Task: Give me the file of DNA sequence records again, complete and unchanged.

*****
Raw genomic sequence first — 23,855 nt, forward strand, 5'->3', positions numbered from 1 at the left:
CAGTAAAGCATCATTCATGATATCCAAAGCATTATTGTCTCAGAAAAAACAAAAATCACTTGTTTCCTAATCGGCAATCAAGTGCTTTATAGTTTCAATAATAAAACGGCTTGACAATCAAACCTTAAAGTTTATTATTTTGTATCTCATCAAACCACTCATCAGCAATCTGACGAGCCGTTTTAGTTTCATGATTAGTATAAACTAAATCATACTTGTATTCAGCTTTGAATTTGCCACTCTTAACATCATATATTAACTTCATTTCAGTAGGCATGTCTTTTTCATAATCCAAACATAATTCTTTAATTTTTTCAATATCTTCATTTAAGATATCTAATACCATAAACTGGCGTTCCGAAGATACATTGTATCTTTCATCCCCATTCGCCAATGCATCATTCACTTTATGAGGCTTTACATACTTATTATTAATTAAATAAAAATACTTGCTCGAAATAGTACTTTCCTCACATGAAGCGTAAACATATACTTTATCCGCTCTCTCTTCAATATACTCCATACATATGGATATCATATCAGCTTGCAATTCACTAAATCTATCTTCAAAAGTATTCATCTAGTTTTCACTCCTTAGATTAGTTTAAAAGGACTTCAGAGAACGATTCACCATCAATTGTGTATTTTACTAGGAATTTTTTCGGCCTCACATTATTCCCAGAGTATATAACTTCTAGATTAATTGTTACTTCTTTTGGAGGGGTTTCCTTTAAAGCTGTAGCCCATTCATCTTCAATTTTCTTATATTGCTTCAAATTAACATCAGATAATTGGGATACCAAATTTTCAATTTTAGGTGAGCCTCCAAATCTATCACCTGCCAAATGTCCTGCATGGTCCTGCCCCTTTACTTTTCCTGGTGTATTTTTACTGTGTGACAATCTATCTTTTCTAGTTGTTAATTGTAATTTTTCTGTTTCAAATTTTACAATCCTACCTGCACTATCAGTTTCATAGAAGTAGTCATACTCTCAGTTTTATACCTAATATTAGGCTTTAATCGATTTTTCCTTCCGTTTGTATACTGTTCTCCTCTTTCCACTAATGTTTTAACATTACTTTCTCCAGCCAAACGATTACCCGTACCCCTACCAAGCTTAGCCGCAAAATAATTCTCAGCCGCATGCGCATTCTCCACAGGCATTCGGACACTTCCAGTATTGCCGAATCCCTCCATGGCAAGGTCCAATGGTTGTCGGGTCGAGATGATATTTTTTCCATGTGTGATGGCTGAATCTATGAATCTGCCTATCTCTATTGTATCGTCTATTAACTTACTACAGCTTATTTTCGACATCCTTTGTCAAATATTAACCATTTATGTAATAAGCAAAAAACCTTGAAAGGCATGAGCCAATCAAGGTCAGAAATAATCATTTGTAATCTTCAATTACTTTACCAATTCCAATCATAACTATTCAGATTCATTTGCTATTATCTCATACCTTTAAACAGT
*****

Raw genomic sequence first — 23,855 nt, forward strand, 5'->3', positions numbered from 1 at the left:
CAGTAAAGCATCATTCATGATATCCAAAGCATTATTGTCTCAGAAAAAACAAAAATCACTTGTTTCCTAATCGGCAATCAAGTGCTTTATAGTTTCAATAATAAAACGGCTTGACAATCAAACCTTAAAGTTTATTATTTTGTATCTCATCAAACCACTCATCAGCAATCTGACGAGCCGTTTTAGTTTCATGATTAGTATAAACTAAATCATACTTGTATTCAGCTTTGAATTTGCCACTCTTAACATCATATATTAACTTCATTTCAGTAGGCATGTCTTTTTCATAATCCAAACATAATTCTTTAATTTTTTCAATATCTTCATTTAAGATATCTAATACCATAAACTGGCGTTCCGAAGATACATTGTATCTTTCATCCCCATTCGCCAATGCATCATTCACTTTATGAGGCTTTACATACTTATTATTAATTAAATAAAAATACTTGCTCGAAATAGTACTTTCCTCACATGAAGCGTAAACATATACTTTATCCGCTCTCTCTTCAATATACTCCATACATATGGATATCATATCAGCTTGCAATTCACTAAATCTATCTTCAAAAGTATTCATCTAGTTTTCACTCCTTAGATTAGTTTAAAAGGACTTCAGAGAACGATTCACCATCAATTGTGTATTTTACTAGGAATTTTTTCGGCCTCACATTATTCCCAGAGTATATAACTTCTAGATTAATTGTTACTTCTTTTGGAGGGGTTTCCTTTAAAGCTGTAGCCCATTCATCTTCAATTTTCTTATATTGCTTCAAATTAACATCAGATAATTGGGATACCAAATTTTCAATTTTAGGTGAGCCTCCAAATCTATCACCTGCCAAATGTCCTGCATGGTCCTGCCCCTTTACTTTTCCTGGTGTATTTTTACTGTGTGACAATCTATCTTTTCTAGTTGTTAATTGTAATTTTTCTGTTTCAAATTTTACAATCCTACCTGCACTATCAGTTTCATAGAAGTAGTCATACTCTCAGTTTTATACCTAATATTAGGCTTTAATCGATTTTTCCTTCCGTTTGTATACTGTTCTCCTCTTTCCACTAATGTTTTAACATTACTTTCTCCAGCCAAACGATTACCCGTACCCCTACCAAGCTTAGCCGCAAAATAATTCTCAGCCGCATGCGCATTCTCCACAGGCATTCGGACACTTCCAGTATTGCCGAATCCCTCCATGGCAAGGTCCAATGGTTGTCGGGTCGAGATGATATTTTTTCCATGTGTGATGGCTGAATCTATGAATCTGCCTATCTCTATTGTATCGTCTATTAACTTACTACAGCTTATTTTCGACATCCTTTGTCAAATATTAACCATTTATGTAATAAGCAAAAAACCTTGAAAGGCATGAGCCAATCAAGGTCAGAAATAATCATTTGTAATCTTCAATTACTTTACCAATTCCAATCATAACTATTCAGATTCATTTGCTATTATCTCATACCTTTAAACAGT